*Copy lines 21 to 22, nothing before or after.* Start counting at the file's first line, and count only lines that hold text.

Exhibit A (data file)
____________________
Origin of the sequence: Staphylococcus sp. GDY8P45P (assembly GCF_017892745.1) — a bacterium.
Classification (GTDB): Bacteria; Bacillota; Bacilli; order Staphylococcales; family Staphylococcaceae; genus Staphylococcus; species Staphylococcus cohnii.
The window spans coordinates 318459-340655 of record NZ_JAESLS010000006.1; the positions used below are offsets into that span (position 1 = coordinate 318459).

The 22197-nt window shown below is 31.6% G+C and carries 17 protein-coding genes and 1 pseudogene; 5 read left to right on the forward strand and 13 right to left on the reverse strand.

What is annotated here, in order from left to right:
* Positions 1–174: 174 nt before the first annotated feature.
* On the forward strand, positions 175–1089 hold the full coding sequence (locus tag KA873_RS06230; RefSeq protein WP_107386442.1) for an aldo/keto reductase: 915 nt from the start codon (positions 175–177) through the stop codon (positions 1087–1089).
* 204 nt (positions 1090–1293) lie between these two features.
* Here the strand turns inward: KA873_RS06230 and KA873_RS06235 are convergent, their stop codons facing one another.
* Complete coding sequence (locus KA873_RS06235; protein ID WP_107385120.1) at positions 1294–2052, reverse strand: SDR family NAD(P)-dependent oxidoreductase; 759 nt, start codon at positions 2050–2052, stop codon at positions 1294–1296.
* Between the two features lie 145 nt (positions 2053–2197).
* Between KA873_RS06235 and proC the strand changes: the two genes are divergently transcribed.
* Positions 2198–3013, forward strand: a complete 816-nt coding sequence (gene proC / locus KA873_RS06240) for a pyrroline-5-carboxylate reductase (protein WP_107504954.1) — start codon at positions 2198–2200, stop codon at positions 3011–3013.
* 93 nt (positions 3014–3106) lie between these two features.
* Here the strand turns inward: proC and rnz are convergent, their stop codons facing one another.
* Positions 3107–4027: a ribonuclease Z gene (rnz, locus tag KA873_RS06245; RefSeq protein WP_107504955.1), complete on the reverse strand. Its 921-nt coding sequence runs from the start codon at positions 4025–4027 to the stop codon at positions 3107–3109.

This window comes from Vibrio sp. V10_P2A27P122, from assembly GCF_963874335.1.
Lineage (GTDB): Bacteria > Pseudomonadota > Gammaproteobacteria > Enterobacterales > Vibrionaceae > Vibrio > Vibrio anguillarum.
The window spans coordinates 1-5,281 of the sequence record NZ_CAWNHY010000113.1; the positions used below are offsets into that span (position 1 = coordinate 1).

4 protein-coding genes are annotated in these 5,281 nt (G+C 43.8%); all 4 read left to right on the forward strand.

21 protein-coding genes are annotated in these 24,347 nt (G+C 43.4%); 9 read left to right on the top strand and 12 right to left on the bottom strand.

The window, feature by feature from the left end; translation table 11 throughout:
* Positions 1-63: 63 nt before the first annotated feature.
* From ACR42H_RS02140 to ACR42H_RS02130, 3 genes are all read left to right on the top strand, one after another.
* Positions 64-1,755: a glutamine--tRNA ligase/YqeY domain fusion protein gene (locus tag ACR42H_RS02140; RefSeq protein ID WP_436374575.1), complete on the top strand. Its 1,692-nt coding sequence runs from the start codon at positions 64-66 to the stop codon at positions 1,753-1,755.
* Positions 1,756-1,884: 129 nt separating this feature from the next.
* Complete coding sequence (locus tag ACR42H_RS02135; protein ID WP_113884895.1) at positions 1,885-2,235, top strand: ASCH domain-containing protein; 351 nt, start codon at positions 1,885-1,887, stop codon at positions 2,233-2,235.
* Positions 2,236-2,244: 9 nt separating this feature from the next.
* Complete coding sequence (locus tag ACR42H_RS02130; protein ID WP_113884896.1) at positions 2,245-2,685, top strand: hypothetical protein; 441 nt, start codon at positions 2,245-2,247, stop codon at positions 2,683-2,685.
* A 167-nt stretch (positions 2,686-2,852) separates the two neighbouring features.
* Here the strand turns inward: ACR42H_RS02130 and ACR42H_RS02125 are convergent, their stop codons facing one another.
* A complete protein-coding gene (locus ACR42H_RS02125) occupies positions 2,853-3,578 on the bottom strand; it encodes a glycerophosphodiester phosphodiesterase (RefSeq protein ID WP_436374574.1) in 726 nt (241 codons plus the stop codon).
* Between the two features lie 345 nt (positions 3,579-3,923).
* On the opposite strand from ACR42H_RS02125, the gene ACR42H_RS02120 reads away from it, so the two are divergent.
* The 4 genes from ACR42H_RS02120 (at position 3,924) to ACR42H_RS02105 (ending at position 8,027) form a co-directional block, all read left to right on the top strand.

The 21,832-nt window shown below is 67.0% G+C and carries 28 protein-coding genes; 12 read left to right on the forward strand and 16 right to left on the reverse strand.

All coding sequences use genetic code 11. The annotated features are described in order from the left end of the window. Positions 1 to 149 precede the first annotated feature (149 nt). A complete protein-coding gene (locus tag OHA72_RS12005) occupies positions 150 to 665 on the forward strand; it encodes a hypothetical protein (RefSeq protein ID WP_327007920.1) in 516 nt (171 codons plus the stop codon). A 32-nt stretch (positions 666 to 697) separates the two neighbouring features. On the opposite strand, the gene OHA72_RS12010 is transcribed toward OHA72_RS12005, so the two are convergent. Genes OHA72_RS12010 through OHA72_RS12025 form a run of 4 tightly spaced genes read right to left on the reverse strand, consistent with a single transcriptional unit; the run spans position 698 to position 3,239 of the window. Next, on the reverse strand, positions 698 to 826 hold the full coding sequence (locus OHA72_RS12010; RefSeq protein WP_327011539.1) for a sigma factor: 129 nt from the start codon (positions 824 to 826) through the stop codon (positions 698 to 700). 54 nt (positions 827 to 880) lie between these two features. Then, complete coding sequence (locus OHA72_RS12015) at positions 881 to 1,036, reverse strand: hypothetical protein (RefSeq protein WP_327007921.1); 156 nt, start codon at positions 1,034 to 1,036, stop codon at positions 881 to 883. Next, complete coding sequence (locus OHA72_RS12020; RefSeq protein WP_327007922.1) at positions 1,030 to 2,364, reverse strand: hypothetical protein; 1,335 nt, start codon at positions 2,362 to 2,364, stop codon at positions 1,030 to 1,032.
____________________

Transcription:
21 protein-coding genes are annotated in these 24,347 nt (G+C 43.4%); 9 read left to right on the top strand and 12 right to left on the bottom strand.

The window, feature by feature from the left end; translation table 11 throughout: